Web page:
Some of rarest plants are in New Jersey

One of the most difficult plants to find in the Garden State is a blackberry that only grows in Cape May County.
The New Jersey blackberry, aka the Tuckahoe dewberry, was discovered in 1935 and wasn’t seen again until botanist David Snyder went hunting for it in 2003 and found 13 stems on four plants.

“That is the worldwide population,” Snyder said. “It doesn’t get any rarer than that.”

The plight of this relatively obscure blackberry variety highlights a larger problem many scientists, naturalists and conservationists are dealing with to protect rare flowers, trees, shrubs and grass. About 15 percent of New Jersey’s plants, or 339 species, are endangered- second on the East Coast only to Florida, at 421 species – according to a 2006 report by the state Department of Environmental Protection and Rutgers University.

Among those plants, 11 percent of the populations have become locally extinct, and the status of about half of the populations is undetermined. Locally, there are 51 endangered plant species in Atlantic County, 80 in Cape May County and 33 in Cumberland County.
 The threats against rare flora are daunting. Invasive species such as Japanese honeysuckle are driving out native plants in forests and other habitats, said Marjorie Kaplan, a DEP research scientist. Large commercial and residential developments and new roadways continue to replace the land where endangered plants grow across the most densely populated state in the country.
The biological data on many endangered plants is limited, and the impact climate change may have on these species is still unknown.

“Some will do well, some at risk can’t handle pests, invasive (species), extreme weather, droughts or storms. … We really can’t say,” Kaplan said.

Another problem scientists and environmentalists encounter is a lack of public interest in plant protection.

Russell Juelg, director of outreach for the Pinelands Preservation Alliance, said people tend to focus on endangered animals because they are charismatic and easier to identify. Certain plants that are visually attractive can gain attention, such as the swamp pink, a “showy” federal- and state-protected flower with beautiful, bright pink blossoms, Juelg said. On the other hand, a plant like the Knieskern’s beaked-rush, a rare grass-like sedge that can be found in the Pinelands, would not stand out.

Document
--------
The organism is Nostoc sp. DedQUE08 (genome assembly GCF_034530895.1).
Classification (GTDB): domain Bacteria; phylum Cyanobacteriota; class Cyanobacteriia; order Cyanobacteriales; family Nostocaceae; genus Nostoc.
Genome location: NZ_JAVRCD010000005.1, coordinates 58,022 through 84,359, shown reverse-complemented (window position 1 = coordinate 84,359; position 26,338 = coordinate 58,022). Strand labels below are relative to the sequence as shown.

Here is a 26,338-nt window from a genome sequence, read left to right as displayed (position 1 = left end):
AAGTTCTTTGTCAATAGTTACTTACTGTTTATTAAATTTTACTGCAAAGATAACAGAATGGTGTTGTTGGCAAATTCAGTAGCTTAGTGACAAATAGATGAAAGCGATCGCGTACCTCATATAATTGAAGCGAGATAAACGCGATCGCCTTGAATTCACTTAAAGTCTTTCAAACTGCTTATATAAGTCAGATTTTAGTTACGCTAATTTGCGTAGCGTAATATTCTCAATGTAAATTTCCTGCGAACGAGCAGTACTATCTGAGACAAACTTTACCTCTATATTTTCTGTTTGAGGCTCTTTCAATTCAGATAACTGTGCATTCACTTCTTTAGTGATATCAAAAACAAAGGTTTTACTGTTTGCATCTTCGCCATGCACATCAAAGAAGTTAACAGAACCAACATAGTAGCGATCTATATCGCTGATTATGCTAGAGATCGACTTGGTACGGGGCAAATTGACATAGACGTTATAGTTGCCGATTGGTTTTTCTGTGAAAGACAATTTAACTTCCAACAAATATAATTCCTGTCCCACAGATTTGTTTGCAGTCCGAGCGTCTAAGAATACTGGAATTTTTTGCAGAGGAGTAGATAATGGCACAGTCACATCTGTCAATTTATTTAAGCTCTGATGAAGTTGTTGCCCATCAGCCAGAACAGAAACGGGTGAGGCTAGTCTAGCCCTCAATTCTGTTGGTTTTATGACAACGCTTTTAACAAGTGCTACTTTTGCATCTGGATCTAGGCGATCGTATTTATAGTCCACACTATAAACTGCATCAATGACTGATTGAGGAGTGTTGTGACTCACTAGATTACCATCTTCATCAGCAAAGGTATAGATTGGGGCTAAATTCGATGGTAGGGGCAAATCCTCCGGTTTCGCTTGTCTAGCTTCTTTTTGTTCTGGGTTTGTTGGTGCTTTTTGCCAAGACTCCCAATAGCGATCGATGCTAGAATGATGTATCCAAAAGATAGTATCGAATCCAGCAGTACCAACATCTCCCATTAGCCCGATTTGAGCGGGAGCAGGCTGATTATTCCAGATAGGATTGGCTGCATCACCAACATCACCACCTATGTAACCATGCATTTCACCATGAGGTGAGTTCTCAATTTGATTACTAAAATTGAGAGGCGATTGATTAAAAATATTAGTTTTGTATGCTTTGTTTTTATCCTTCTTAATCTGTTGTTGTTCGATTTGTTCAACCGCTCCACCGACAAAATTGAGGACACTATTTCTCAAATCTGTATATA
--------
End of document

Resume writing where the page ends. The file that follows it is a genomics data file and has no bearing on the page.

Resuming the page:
“I think the problem is indigenous people all over the world have a close, intimate relationship with the plants in their neighborhood, and they know the names of the plants and the uses of the plants,” Juelg said. “In our modern, industrial society, I think we distance ourselves from that kind of knowledge and appreciation.”

One solution to curtail future problems is devoting additional research and obtaining more properties for plant preservation and management, according to state officials and environmentalists. Currently, only 26 percent of these endangered species grow on state-protected land.

Robert Cartica, administrator for the DEP Office of Natural Lands Management, said the state Natural Heritage Program, a division with six workers including Snyder, does a good job of keeping track of endangered and rare plants. There are numerous land restoration projects going on across the state. Cartica said one extensive local project the DEP and U.S. Army Corps of Engineers, Philadelphia District, is working on to protect rare native plants is the ongoing removal of common reeds and other invasive vines from the Lower Cape May Meadows, which includes Cape May Point State Park and the Nature Conservancy’s Cape May Migratory Bird Refuge.

Another nearby restoration project focused on the American chaffseed, a federally protected herb that can only be found in one place north of Florida, Georgia and the Carolinas: Brendan T. Byrne State Forest in Burlington County. In 2006, the DEP collaborated with the U.S. Fish and Wildlife Service, the New Jersey Nature Conservation Foundation and the Atlanta Botanical Garden to cultivate a colony in the Franklin Parker Preserve. Five plants survived the winter last year, Cartica said.

Native endangered plants also should be protected because of the environmental and possibly economic role they could play, said Hubert Ling, a board member with the Native Plant Society of New Jersey.

Ling, a former botanist at the University of Delaware, said plants contain a wealth of genetic material that could be valuable to biochemical companies. He noted that many pharmaceutical researchers experiment with plants for anti-bacteria, anti-viral and anti-cancer properties.

Ling also said there should be more propagation efforts across the state. He pointed out that some species wouldn’t be around if humans did not lend a helping hand. One famous example Ling provided is the ginkgo tree, which was saved from extinction by Buddhist monks in China.

“Most people don’t care. ‘Why worry about plants?’ They don’t know we’re all relative,” Ling said. “The plants support the animals, and we’re an animal. There could be some changes we don’t know about. There may be some adverse effects on people when we start neglecting plants, mostly algae and bacteria. (But) these plants might make a difference, too.”


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